We were walking on the tip. It used to be the municipal tip but thirty years ago they stopped dumping and left it to nature to reclaim. And Nature has done a very good job. It's a very pleasant place to walk now and usually very quiet. 

Today I was approaching a bend in the path. I couldn't see around it and George was walking behind me. Suddenly he shot ahead, and ran around the corner, growling.

It scared me to death!

It's bad enough when he suddenly stops, his hackles rise and he looks around warily; this was taking it to another level altogether.

He must have got a scent, strong scent of something but I couldn't see anything and he came out of the bushes and continued to walk as if nothing had happened. 'Good grief, George,' I said. 'Please don't do that again. You'll give me a heart attack.'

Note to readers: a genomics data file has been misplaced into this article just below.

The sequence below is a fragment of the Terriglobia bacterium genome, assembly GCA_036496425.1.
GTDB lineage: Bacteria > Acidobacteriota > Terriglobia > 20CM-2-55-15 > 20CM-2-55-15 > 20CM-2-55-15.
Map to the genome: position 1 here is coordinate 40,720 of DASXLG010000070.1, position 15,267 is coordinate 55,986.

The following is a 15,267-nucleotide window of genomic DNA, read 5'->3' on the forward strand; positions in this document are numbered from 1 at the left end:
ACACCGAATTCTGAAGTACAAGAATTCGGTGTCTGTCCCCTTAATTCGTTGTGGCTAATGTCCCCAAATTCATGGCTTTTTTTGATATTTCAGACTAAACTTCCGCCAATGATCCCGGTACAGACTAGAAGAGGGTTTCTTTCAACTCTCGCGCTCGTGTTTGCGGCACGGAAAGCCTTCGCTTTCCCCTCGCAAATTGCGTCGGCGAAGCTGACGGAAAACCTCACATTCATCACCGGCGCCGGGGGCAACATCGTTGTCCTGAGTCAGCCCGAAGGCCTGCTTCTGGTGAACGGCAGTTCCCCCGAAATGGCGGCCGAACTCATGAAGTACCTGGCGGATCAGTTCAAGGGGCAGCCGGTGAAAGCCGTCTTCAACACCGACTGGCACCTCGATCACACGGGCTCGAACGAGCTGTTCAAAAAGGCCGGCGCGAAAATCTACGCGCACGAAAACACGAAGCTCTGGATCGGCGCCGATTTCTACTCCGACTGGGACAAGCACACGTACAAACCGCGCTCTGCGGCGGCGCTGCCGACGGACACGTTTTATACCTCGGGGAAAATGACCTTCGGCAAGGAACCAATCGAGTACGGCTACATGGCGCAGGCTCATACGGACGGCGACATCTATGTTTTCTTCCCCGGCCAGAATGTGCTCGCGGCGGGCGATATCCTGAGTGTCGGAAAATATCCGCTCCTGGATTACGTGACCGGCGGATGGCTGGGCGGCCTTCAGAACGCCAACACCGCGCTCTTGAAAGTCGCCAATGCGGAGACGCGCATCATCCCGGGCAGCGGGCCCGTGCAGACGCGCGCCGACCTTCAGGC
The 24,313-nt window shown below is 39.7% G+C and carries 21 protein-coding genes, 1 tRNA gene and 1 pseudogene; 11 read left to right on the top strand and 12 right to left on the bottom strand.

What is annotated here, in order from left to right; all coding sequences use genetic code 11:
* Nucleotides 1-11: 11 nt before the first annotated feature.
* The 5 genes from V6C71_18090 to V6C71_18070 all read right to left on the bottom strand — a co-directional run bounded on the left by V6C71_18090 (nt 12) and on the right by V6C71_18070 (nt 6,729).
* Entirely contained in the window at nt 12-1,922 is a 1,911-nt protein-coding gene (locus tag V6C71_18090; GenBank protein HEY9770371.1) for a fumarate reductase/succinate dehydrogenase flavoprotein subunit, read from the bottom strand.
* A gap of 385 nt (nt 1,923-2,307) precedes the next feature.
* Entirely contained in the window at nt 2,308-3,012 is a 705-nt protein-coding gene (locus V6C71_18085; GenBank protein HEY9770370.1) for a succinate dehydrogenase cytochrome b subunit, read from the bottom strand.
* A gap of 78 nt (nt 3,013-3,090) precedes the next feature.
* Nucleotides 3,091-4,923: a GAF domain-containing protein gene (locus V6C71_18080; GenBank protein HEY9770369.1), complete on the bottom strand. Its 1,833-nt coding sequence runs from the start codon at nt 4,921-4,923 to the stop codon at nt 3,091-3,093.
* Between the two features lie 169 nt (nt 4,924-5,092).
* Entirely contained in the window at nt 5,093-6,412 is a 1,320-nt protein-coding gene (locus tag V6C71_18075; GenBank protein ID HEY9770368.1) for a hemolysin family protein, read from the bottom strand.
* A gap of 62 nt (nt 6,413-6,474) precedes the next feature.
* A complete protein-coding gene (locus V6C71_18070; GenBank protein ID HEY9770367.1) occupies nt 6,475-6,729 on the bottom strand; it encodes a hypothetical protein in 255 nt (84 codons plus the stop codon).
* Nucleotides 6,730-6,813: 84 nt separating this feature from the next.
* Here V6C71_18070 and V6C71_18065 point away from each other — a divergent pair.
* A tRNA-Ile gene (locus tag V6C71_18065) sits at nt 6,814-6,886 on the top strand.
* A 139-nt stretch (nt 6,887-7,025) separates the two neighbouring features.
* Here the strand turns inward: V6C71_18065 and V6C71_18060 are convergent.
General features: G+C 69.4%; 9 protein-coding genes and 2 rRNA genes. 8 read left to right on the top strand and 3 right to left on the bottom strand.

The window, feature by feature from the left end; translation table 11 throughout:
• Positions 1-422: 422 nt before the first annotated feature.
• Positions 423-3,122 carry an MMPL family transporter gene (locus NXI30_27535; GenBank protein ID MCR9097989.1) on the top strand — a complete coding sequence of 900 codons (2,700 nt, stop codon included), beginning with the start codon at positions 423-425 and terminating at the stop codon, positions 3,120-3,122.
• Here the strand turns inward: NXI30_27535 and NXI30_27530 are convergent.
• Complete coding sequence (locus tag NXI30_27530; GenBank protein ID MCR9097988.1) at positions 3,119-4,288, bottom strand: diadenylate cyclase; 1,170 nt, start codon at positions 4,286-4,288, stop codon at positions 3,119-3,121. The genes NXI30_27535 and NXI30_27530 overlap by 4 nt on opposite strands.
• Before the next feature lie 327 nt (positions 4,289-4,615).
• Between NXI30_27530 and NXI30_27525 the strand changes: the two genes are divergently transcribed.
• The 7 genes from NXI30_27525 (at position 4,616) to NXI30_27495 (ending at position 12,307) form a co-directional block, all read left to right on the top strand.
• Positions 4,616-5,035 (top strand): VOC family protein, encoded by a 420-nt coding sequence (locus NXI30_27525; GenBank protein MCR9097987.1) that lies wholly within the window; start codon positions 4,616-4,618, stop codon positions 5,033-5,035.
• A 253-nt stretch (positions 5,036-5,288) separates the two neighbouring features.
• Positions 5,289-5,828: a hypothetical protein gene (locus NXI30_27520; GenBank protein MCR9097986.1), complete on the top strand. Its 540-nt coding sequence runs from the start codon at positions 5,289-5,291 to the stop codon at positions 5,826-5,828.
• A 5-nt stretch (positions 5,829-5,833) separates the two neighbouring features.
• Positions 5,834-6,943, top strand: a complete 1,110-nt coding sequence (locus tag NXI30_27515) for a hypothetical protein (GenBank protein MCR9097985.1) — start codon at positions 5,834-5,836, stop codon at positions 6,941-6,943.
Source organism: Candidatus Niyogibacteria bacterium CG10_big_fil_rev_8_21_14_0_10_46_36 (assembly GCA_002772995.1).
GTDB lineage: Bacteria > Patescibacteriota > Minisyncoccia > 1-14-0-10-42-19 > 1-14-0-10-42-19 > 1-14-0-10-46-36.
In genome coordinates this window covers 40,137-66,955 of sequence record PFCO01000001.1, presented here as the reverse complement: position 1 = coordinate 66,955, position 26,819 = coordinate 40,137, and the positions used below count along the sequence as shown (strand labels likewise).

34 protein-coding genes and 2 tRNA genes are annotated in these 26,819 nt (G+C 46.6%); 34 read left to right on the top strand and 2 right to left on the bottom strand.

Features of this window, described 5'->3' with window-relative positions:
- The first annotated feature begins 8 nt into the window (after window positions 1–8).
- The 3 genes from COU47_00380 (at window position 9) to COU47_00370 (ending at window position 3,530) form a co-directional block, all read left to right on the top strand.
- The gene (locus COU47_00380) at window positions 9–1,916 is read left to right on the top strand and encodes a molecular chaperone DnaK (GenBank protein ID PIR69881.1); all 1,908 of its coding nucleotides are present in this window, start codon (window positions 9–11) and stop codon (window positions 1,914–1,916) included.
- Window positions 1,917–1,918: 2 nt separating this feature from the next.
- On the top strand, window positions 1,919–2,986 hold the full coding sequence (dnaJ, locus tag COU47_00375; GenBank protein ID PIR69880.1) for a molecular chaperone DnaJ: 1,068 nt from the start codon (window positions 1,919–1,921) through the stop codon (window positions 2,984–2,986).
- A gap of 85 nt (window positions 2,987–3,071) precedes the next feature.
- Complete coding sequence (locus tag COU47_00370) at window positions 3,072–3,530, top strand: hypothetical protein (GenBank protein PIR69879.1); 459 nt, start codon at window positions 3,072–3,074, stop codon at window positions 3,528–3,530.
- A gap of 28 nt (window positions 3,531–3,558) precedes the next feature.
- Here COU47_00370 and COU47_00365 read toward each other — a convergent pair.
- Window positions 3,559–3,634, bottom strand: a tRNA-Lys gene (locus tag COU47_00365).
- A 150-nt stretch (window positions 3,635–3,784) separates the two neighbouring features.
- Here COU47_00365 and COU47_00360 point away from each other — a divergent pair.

He looked at me and shrugged. 'A dog's got to do what a dog's got to do.'

Wednesday, September 20, 2017

Tuesday, September 19, 2017

Ceredigion versus Gower

Ceredigion is very lovely and we had a great holiday but for sheer beauty Gower is hard to beat. That's probably why it was the first area in Britain to be declared An Area of Outstanding Natural Beauty (AONB). And Three Cliffs Bay regularly gets voted on to Most Beautiful Beach in the World charts.
Three Cliffs Bay
Three Cliffs Bay

Tor Bay and Oxwich
Ceredigion does have dolphins and seals though. And on a more regular basis than Gower.

Lunar affectation ... or not?

Moon in waning crescent
6% Waning Crescent
So these peculiar dreams are happening in the third quarter just before new moon. Last time they were between new moon and first quarter.

I do find the charts slightly confusing as the new moon is completely black which flummoxes me. But it appears from my vast research - all two incidents - that my dreams are tied in with a new moon. Which obviously means something deep and philosophical.